Troy Aidan Sambajon
National Beat Reporter
UC Santa Barbara (UCSB) and UCSB Plan Bee were certified by the Xerces Society for Invertebrate Conservation as a Bee Campus USA affiliate, a recognition for their pollinator conservation efforts and work to make the campus a better place for bees and other insects. The Bottom Line (TBL) sat down with Plan Bee club members to discuss this recognition. So, what’s all the buzz about?
The Xerces Society for Invertebrate Conservation is an international nonprofit focused on the conservation of invertebrates and their habitats. In order to become a certified Bee Campus USA affiliate, a college campus must maintain its native bee habitat, limit pesticide use, and offer educational and service-learning opportunities.
“The great news is, UCSB is already a really good place for bees,” said Alyssa Jain, who started UCSB’s Bee Campus USA committee. “We have over 90 species in the surrounding area and this is really important because having a diversity of bees means that we can pollinate the different native plants.”
UCSB Plan Bee’s goal is to support the local bee population through habitat creation, education, and community involvement. With the Bee Campus USA affiliation, the university will have support and access to training opportunities from pollinator conservation experts backed by the Xerces Society.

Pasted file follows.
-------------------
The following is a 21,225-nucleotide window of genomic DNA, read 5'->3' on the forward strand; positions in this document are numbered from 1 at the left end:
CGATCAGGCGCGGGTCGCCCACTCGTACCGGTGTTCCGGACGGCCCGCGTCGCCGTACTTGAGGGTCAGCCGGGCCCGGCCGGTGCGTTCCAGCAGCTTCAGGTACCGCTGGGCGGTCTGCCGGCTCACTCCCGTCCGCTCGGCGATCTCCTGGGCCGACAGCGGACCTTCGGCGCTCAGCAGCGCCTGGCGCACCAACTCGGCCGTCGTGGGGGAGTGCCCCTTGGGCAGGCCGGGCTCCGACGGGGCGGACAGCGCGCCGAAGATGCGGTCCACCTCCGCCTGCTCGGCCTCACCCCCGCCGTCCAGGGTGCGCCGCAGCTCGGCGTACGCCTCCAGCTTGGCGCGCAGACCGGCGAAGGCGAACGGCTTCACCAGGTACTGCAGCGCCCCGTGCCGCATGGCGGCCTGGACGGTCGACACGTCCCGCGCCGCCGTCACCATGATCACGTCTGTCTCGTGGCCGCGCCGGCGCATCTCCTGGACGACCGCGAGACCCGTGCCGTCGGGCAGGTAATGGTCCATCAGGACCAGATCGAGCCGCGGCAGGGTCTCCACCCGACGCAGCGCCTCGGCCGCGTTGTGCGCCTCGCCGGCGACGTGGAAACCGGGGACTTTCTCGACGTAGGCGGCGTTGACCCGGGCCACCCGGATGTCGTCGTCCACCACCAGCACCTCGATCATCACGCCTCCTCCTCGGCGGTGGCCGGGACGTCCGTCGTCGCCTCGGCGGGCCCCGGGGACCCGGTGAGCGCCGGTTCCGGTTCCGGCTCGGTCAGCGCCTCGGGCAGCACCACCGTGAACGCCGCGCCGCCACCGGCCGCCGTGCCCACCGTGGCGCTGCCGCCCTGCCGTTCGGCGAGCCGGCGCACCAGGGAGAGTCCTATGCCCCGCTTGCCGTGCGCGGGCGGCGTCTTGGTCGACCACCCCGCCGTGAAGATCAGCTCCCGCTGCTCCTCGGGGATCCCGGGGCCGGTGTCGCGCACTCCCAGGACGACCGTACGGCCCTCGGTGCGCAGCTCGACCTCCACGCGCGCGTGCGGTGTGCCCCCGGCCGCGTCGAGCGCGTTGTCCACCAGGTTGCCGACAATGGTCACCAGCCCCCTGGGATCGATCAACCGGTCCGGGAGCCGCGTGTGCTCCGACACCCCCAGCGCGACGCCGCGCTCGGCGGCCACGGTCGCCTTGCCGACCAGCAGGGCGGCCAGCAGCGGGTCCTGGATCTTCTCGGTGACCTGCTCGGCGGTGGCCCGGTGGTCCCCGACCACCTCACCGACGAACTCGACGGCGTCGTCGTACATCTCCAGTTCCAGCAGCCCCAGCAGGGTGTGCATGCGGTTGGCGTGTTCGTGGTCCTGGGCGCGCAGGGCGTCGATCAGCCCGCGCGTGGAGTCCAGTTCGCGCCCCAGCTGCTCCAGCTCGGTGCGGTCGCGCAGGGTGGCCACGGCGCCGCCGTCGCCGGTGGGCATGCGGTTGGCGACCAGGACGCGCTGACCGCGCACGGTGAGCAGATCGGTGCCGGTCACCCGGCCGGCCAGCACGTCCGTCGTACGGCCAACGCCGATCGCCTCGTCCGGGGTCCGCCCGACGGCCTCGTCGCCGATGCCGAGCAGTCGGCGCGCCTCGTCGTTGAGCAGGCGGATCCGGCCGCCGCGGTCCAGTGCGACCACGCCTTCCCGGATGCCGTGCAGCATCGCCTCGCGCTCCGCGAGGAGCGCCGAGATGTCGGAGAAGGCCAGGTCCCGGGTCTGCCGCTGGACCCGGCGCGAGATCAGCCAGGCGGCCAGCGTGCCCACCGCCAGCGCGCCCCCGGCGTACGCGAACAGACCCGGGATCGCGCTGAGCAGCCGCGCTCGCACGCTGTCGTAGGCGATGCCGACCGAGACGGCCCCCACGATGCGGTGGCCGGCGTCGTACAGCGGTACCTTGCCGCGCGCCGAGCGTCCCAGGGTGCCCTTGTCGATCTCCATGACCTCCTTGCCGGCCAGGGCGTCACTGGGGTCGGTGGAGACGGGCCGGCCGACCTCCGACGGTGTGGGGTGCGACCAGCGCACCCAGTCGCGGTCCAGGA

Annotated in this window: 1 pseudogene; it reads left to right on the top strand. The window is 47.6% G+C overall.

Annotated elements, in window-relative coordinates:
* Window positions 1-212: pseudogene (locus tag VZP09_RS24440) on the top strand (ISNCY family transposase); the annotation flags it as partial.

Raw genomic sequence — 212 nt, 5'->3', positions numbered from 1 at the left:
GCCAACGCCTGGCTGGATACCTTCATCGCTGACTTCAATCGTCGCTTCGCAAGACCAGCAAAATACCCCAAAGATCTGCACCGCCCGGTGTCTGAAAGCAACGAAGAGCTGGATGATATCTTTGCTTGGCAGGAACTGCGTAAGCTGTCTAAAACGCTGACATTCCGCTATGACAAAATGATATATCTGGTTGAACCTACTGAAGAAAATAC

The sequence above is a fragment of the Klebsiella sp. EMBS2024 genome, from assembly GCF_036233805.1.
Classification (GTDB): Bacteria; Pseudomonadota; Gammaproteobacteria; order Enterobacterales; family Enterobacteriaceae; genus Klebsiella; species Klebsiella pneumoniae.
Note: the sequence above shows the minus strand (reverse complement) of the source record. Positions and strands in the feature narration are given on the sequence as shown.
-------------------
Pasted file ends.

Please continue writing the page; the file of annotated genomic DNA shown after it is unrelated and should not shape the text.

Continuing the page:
However, the unfortunate truth is that California’s wild bee populations remain threatened.
“A lot of native bee populations are declining, and a good percentage of them have become more vulnerable to extinction,” said Jain.
According to a study done by Auburn University’s College of Agriculture, beekeepers across the United States lost 45.5 percent of their managed honey bee colonies from April 2020 to April 2021. While bee populations tend to fluctuate from year to year, there seems to be no clear progression towards improvement for beekeepers and their colonies.
Jain thinks that it’s important for the residents of Isla Vista to understand and appreciate our role in the ecosystem as stewards of the land.
“Instead of viewing us as separate from nature, I think it’s important to really honor and respect and work together with all other species that occupy this area,” Jain told TBL.
The UCSB Bee Campus USA committee currently works with two community garden campus partners. These pollinator gardens are located at St. Michaels University Church garden and a greenhouse garden project near Harder Stadium. However, the committee also plans to build another community garden near West Campus family student housing.
Now that UCSB is certified and has its own Bee Campus USA committee, the committee plans to continue constructing pollinator gardens, continuing outreach events, and encouraging students to get involved with volunteer and internship opportunities.
“We’re always looking to grow and continue to add more things and find new ways to make this place a better place for bees”, said Jain. To learn more about UCSB’s Bee Campus USA program, visit their website or follow them on Instagram @ucsbplanbee for more updates.